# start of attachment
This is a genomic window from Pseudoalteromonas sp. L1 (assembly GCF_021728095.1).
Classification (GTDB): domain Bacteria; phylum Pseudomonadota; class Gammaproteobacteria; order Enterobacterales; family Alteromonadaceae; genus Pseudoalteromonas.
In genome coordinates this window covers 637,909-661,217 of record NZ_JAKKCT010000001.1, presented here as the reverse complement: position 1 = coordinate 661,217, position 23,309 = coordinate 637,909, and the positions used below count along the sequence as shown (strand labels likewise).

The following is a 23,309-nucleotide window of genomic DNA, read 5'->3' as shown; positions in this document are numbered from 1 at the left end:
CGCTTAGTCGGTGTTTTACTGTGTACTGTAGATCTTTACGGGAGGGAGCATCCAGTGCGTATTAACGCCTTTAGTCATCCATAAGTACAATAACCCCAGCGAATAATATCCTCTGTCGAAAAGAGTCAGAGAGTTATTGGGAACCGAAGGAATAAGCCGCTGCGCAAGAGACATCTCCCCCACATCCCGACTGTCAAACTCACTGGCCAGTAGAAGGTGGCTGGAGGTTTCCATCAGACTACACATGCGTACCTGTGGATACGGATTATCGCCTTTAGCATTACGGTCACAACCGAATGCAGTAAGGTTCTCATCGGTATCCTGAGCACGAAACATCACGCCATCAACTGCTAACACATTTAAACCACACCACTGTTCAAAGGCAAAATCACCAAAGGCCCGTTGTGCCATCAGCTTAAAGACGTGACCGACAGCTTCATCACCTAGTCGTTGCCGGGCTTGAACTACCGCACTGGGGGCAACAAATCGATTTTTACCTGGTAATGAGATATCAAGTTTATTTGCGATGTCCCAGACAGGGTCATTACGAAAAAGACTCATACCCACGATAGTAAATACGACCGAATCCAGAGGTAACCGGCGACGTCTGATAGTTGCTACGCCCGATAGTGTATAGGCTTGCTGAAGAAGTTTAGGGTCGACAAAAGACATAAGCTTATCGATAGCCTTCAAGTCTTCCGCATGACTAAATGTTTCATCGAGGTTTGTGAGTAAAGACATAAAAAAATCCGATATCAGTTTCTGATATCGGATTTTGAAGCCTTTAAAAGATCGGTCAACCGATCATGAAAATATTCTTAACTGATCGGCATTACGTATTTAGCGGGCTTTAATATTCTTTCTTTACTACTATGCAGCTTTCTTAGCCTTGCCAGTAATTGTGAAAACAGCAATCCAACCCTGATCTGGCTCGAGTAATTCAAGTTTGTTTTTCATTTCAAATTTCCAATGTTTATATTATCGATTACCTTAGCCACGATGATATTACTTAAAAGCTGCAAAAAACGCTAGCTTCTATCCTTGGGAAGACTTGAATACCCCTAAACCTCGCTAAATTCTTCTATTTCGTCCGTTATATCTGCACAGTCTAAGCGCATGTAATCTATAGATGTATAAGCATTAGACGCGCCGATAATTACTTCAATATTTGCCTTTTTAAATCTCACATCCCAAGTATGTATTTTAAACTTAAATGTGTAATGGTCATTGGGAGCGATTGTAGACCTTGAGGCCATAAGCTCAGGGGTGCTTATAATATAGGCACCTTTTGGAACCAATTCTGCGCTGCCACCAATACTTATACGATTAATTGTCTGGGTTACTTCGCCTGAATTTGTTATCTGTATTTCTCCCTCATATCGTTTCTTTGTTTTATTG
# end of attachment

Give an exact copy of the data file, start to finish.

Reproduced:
This is a genomic window from Pseudoalteromonas sp. L1 (assembly GCF_021728095.1).
Classification (GTDB): domain Bacteria; phylum Pseudomonadota; class Gammaproteobacteria; order Enterobacterales; family Alteromonadaceae; genus Pseudoalteromonas.
In genome coordinates this window covers 637,909-661,217 of record NZ_JAKKCT010000001.1, presented here as the reverse complement: position 1 = coordinate 661,217, position 23,309 = coordinate 637,909, and the positions used below count along the sequence as shown (strand labels likewise).

The following is a 23,309-nucleotide window of genomic DNA, read 5'->3' as shown; positions in this document are numbered from 1 at the left end:
CGCTTAGTCGGTGTTTTACTGTGTACTGTAGATCTTTACGGGAGGGAGCATCCAGTGCGTATTAACGCCTTTAGTCATCCATAAGTACAATAACCCCAGCGAATAATATCCTCTGTCGAAAAGAGTCAGAGAGTTATTGGGAACCGAAGGAATAAGCCGCTGCGCAAGAGACATCTCCCCCACATCCCGACTGTCAAACTCACTGGCCAGTAGAAGGTGGCTGGAGGTTTCCATCAGACTACACATGCGTACCTGTGGATACGGATTATCGCCTTTAGCATTACGGTCACAACCGAATGCAGTAAGGTTCTCATCGGTATCCTGAGCACGAAACATCACGCCATCAACTGCTAACACATTTAAACCACACCACTGTTCAAAGGCAAAATCACCAAAGGCCCGTTGTGCCATCAGCTTAAAGACGTGACCGACAGCTTCATCACCTAGTCGTTGCCGGGCTTGAACTACCGCACTGGGGGCAACAAATCGATTTTTACCTGGTAATGAGATATCAAGTTTATTTGCGATGTCCCAGACAGGGTCATTACGAAAAAGACTCATACCCACGATAGTAAATACGACCGAATCCAGAGGTAACCGGCGACGTCTGATAGTTGCTACGCCCGATAGTGTATAGGCTTGCTGAAGAAGTTTAGGGTCGACAAAAGACATAAGCTTATCGATAGCCTTCAAGTCTTCCGCATGACTAAATGTTTCATCGAGGTTTGTGAGTAAAGACATAAAAAAATCCGATATCAGTTTCTGATATCGGATTTTGAAGCCTTTAAAAGATCGGTCAACCGATCATGAAAATATTCTTAACTGATCGGCATTACGTATTTAGCGGGCTTTAATATTCTTTCTTTACTACTATGCAGCTTTCTTAGCCTTGCCAGTAATTGTGAAAACAGCAATCCAACCCTGATCTGGCTCGAGTAATTCAAGTTTGTTTTTCATTTCAAATTTCCAATGTTTATATTATCGATTACCTTAGCCACGATGATATTACTTAAAAGCTGCAAAAAACGCTAGCTTCTATCCTTGGGAAGACTTGAATACCCCTAAACCTCGCTAAATTCTTCTATTTCGTCCGTTATATCTGCACAGTCTAAGCGCATGTAATCTATAGATGTATAAGCATTAGACGCGCCGATAATTACTTCAATATTTGCCTTTTTAAATCTCACATCCCAAGTATGTATTTTAAACTTAAATGTGTAATGGTCATTGGGAGCGATTGTAGACCTTGAGGCCATAAGCTCAGGGGTGCTTATAATATAGGCACCTTTTGGAACCAATTCTGCGCTGCCACCAATACTTATACGATTAATTGTCTGGGTTACTTCGCCTGAATTTGTTATCTGTATTTCTCCCTCATATCGTTTCTTTGTTTTATTG